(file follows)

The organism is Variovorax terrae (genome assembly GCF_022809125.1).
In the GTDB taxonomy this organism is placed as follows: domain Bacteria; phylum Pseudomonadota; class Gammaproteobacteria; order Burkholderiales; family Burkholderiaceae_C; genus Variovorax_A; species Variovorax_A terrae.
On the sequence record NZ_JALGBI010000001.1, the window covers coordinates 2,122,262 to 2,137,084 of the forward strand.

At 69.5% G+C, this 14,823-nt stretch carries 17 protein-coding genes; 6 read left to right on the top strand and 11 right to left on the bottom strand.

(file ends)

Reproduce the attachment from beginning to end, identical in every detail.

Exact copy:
The organism is Variovorax terrae (genome assembly GCF_022809125.1).
In the GTDB taxonomy this organism is placed as follows: domain Bacteria; phylum Pseudomonadota; class Gammaproteobacteria; order Burkholderiales; family Burkholderiaceae_C; genus Variovorax_A; species Variovorax_A terrae.
On the sequence record NZ_JALGBI010000001.1, the window covers coordinates 2,122,262 to 2,137,084 of the forward strand.

At 69.5% G+C, this 14,823-nt stretch carries 17 protein-coding genes; 6 read left to right on the top strand and 11 right to left on the bottom strand.